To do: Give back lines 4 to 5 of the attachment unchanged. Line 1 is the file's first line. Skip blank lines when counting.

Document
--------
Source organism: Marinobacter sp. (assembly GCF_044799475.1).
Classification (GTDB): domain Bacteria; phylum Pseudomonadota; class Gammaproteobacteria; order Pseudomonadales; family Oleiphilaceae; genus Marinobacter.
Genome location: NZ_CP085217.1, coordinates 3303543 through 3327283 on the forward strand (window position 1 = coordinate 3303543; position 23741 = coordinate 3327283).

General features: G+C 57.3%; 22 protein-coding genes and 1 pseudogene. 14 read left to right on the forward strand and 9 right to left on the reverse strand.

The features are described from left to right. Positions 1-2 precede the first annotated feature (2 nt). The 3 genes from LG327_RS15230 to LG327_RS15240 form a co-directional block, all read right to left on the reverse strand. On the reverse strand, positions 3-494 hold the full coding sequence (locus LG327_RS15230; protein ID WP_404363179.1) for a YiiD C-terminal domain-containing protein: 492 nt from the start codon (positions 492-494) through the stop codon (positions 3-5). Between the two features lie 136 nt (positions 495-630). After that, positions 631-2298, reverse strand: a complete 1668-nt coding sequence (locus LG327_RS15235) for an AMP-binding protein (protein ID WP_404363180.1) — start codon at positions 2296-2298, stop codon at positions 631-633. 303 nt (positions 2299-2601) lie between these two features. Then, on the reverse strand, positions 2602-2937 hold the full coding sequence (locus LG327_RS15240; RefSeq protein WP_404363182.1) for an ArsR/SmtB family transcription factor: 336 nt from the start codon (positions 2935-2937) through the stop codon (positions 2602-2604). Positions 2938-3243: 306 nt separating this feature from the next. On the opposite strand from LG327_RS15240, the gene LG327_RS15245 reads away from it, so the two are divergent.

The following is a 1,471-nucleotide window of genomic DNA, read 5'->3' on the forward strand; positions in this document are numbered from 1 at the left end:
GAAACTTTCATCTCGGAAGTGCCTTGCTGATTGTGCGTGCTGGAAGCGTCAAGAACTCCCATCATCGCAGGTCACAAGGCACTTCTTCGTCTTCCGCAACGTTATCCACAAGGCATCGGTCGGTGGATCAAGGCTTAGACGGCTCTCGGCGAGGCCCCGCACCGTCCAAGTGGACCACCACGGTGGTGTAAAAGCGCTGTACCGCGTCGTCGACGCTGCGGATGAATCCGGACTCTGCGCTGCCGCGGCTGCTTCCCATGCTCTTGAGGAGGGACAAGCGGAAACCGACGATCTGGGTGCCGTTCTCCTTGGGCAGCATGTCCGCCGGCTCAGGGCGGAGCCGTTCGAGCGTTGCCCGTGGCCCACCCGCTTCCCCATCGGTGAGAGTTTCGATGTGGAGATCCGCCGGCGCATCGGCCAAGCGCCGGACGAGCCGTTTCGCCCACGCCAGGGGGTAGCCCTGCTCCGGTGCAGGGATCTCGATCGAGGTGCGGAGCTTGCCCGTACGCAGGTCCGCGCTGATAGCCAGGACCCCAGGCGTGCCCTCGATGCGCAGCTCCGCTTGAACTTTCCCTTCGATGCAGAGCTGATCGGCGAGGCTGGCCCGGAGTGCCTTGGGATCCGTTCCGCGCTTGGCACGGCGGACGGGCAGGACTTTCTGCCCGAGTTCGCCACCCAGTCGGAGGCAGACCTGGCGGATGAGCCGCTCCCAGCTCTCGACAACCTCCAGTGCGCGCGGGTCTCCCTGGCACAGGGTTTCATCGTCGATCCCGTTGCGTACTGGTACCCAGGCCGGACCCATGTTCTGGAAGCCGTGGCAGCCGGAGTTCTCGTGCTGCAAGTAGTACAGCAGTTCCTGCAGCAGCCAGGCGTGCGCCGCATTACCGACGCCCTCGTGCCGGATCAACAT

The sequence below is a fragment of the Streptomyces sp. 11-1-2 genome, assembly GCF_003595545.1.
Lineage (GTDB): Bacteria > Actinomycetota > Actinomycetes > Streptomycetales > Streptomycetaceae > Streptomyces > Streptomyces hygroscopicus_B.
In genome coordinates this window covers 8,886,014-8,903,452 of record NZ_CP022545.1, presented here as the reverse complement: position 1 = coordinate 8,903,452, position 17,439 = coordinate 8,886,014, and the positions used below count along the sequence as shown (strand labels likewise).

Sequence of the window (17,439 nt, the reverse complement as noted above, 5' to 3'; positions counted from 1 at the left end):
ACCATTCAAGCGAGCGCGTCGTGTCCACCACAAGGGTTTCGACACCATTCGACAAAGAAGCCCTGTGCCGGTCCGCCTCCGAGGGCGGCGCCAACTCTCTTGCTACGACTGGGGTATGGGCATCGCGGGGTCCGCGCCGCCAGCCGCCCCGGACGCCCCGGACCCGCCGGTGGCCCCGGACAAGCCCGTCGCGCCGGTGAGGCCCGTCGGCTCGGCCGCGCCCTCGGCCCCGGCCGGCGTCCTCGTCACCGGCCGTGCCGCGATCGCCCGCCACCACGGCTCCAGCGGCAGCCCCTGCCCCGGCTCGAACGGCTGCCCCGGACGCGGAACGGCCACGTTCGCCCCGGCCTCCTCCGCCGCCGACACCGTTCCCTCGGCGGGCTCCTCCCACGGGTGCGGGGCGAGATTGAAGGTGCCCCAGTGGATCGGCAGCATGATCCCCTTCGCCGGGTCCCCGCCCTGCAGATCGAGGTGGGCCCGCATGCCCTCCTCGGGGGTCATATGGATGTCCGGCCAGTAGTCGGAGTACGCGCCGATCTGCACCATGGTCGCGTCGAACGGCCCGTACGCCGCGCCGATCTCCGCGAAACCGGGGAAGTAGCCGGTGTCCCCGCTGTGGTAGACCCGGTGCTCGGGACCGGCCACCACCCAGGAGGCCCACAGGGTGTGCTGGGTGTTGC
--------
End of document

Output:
General features: G+C 57.3%; 22 protein-coding genes and 1 pseudogene. 14 read left to right on the forward strand and 9 right to left on the reverse strand.

The features are described from left to right. Positions 1-2 precede the first annotated feature (2 nt). The 3 genes from LG327_RS15230 to LG327_RS15240 form a co-directional block, all read right to left on the reverse strand. On the reverse strand, positions 3-494 hold the full coding sequence (locus LG327_RS15230; protein ID WP_404363179.1) for a YiiD C-terminal domain-containing protein: 492 nt from the start codon (positions 492-494) through the stop codon (positions 3-5). Between the two features lie 136 nt (positions 495-630). After that, positions 631-2298, reverse strand: a complete 1668-nt coding sequence (locus LG327_RS15235) for an AMP-binding protein (protein ID WP_404363180.1) — start codon at positions 2296-2298, stop codon at positions 631-633. 303 nt (positions 2299-2601) lie between these two features. Then, on the reverse strand, positions 2602-2937 hold the full coding sequence (locus LG327_RS15240; RefSeq protein WP_404363182.1) for an ArsR/SmtB family transcription factor: 336 nt from the start codon (positions 2935-2937) through the stop codon (positions 2602-2604). Positions 2938-3243: 306 nt separating this feature from the next. On the opposite strand from LG327_RS15240, the gene LG327_RS15245 reads away from it, so the two are divergent.